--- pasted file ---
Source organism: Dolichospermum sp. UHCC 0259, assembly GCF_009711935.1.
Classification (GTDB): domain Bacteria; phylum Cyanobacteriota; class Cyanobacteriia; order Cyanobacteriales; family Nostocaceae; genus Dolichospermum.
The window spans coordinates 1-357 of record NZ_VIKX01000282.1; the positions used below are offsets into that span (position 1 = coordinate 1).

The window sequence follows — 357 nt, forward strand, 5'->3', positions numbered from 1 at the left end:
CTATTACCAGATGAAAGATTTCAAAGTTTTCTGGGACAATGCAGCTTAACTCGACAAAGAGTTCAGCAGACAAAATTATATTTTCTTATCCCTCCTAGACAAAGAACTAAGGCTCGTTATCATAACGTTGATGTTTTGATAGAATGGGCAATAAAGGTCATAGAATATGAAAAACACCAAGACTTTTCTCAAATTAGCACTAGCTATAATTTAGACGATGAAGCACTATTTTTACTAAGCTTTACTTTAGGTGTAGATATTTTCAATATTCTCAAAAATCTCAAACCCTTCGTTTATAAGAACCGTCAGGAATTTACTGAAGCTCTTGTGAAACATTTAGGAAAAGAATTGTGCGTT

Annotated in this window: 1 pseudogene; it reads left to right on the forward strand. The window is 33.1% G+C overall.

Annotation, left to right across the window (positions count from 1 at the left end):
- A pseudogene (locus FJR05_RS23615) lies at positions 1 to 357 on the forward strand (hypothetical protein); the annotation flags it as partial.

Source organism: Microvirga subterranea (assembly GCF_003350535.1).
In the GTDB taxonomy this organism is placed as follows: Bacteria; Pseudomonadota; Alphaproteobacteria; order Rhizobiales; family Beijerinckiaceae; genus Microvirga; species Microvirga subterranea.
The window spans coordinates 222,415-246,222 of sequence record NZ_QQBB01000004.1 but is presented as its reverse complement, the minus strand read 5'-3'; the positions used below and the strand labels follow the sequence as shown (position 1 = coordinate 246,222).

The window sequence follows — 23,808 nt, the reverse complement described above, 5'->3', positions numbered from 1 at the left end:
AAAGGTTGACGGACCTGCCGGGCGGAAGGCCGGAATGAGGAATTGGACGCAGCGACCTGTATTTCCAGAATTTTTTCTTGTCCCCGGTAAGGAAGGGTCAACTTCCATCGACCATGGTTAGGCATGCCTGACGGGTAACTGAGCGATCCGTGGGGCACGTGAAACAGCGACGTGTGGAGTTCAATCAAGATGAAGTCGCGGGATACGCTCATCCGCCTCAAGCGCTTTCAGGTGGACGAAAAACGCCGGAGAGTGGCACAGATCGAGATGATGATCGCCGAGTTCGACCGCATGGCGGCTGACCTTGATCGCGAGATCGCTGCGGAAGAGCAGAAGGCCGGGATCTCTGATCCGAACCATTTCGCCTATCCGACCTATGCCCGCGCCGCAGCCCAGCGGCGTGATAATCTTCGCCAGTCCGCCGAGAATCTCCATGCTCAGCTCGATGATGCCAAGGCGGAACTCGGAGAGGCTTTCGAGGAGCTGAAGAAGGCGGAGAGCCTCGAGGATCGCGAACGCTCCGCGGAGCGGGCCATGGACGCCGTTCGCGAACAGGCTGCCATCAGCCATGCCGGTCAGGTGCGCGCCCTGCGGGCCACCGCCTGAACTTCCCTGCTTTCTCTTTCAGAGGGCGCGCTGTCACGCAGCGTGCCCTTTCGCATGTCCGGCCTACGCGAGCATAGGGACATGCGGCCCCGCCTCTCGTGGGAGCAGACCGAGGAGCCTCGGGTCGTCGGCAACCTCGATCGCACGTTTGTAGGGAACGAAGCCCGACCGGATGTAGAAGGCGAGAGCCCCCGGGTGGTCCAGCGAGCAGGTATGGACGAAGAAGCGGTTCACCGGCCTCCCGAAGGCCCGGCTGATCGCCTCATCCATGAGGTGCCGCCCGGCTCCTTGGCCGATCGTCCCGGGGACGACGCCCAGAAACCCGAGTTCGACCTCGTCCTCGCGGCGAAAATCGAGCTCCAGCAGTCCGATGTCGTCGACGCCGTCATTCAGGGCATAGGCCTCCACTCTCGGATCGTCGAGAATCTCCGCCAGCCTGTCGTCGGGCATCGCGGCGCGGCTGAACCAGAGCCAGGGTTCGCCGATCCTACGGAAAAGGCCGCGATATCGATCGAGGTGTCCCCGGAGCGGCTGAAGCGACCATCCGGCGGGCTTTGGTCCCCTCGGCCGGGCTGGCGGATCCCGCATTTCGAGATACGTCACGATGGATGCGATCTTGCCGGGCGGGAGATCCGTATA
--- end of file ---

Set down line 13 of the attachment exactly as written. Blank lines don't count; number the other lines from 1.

AAAGGTTGACGGACCTGCCGGGCGGAAGGCCGGAATGAGGAATTGGACGCAGCGACCTGTATTTCCAGAATTTTTTCTTGTCCCCGGTAAGGAAGGGTCAACTTCCATCGACCATGGTTAGGCATGCCTGACGGGTAACTGAGCGATCCGTGGGGCACGTGAAACAGCGACGTGTGGAGTTCAATCAAGATGAAGTCGCGGGATACGCTCATCCGCCTCAAGCGCTTTCAGGTGGACGAAAAACGCCGGAGAGTGGCACAGATCGAGATGATGATCGCCGAGTTCGACCGCATGGCGGCTGACCTTGATCGCGAGATCGCTGCGGAAGAGCAGAAGGCCGGGATCTCTGATCCGAACCATTTCGCCTATCCGACCTATGCCCGCGCCGCAGCCCAGCGGCGTGATAATCTTCGCCAGTCCGCCGAGAATCTCCATGCTCAGCTCGATGATGCCAAGGCGGAACTCGGAGAGGCTTTCGAGGAGCTGAAGAAGGCGGAGAGCCTCGAGGATCGCGAACGCTCCGCGGAGCGGGCCATGGACGCCGTTCGCGAACAGGCTGCCATCAGCCATGCCGGTCAGGTGCGCGCCCTGCGGGCCACCGCCTGAACTTCCCTGCTTTCTCTTTCAGAGGGCGCGCTGTCACGCAGCGTGCCCTTTCGCATGTCCGGCCTACGCGAGCATAGGGACATGCGGCCCCGCCTCTCGTGGGAGCAGACCGAGGAGCCTCGGGTCGTCGGCAACCTCGATCGCACGTTTGTAGGGAACGAAGCCCGACCGGATGTAGAAGGCGAGAGCCCCCGGGTGGTCCAGCGAGCAGGTATGGACGAAGAAGCGGTTCACCGGCCTCCCGAAGGCCCGGCTGATCGCCTCATCCATGAGGTGCCGCCCGGCTCCTTGGCCGATCGTCCCGGGGACGACGCCCAGAAACCCGAGTTCGACCTCGTCCTCGCGGCGAAAATCGAGCTCCAGCAGTCCGATGTCGTCGACGCCGTCATTCAGGGCATAGGCCTCCACTCTCGGATCGTCGAGAATCTCCGCCAGCCTGTCGTCGGGCATCGCGGCGCGGCTGAACCAGAGCCAGGGTTCGCCGATCCTACGGAAAAGGCCGCGATATCGATCGAGGTGTCCCCGGAGCGGCTGAAGCGACCATCCGGCGGGCTTTGGTCCCCTCGGCCGGGCTGGCGGATCCCGCATTTCGAGATACGTCACGATGGATGCGATCTTGCCGGGCGGGAGATCCGTATA